Robbery of Ellsberg’s Psychiatrist

September 3, 1971, the burglary of Lewis Fielding‘s office – titled “Hunt/Liddy Special Project No. 1” in Ehrlichman’s notes—was carried out by Hunt, Liddy and CIA officers Eugenio Martinez, Felipe de Diego and Bernard Barker. The “Plumbers” failed to find Ellsberg’s file. Hunt and Liddy subsequently planned to break into Fielding’s home, but Ehrlichman did not approve the second burglary. The break-in was not known to Ellsberg or to the public until it came to light during Ellsberg and Russo’s trial in April 1973. Dubbed the White House “plumbers” unit – named for their orders to plug leaks in the administration.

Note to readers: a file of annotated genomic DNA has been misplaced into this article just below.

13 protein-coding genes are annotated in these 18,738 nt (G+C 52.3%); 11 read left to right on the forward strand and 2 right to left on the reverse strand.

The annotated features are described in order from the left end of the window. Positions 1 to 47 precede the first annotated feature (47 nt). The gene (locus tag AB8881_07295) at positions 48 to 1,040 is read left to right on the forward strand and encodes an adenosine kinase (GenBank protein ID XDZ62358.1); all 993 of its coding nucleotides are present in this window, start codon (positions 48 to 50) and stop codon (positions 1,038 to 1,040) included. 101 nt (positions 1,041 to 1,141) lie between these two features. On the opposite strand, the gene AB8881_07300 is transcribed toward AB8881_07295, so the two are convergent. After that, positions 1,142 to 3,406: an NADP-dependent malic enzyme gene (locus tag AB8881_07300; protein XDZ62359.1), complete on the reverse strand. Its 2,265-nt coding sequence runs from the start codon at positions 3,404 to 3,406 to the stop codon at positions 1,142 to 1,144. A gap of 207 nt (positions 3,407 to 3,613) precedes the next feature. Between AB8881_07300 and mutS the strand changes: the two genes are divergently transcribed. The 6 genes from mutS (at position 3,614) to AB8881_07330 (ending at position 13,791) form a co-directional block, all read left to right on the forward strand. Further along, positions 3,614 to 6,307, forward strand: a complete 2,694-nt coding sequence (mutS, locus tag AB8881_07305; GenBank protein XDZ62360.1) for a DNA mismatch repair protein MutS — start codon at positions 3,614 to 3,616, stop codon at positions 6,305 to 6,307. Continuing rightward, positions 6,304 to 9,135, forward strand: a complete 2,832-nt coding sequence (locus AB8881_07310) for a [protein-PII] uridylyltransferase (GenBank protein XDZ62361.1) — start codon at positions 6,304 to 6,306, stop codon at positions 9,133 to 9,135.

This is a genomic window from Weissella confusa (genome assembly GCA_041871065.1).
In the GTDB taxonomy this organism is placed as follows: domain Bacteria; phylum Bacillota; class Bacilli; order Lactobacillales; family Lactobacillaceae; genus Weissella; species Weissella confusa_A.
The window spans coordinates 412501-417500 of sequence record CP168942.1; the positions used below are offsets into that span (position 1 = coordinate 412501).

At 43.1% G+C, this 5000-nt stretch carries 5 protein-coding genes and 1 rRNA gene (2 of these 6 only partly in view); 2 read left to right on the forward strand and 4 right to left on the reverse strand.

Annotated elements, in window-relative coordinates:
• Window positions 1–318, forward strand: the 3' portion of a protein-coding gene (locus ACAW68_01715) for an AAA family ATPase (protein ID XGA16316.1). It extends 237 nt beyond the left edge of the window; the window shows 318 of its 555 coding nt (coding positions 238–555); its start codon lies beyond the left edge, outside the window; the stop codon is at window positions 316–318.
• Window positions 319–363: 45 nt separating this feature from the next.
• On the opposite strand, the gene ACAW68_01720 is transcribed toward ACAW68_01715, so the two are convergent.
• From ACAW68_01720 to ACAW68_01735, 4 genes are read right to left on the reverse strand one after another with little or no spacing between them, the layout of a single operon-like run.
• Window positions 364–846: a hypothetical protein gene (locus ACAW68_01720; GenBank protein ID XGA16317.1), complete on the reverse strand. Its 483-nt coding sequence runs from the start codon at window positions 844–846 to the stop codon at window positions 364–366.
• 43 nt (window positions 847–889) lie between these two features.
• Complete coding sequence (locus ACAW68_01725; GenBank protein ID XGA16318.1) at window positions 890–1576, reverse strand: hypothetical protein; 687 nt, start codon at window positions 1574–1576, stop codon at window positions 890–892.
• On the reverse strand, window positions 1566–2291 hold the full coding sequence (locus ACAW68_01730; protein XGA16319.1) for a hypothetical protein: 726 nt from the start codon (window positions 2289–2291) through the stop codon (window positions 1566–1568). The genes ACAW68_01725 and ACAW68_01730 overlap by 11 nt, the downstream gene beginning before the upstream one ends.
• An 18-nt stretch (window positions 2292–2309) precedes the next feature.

According to Eugenio Martinez’ telling of the break-in:

We stayed at the Beverly Hills Hotel and met in Eduardo’s room for our only briefing. As we walked in I noticed the equipment – devices to modify the voice, wigs and fake glasses, false identification. Eduardo told us all these things belonged to the Company. Barker recognized the name on Hunt’s false identification – Edward J. Hamilton – as the same cover name Eduardo had used during the Bay of Pigs.

The briefing was not like anything I was used to in the Company. Ordinarily, before an operation, you have a briefing and then you train for the operation. You try to find a place that looks similar and you train in disguise and with the code you are going to use. You try out the plan many times so that later you have the elasticity to abort the operation if the conditions are not ideal.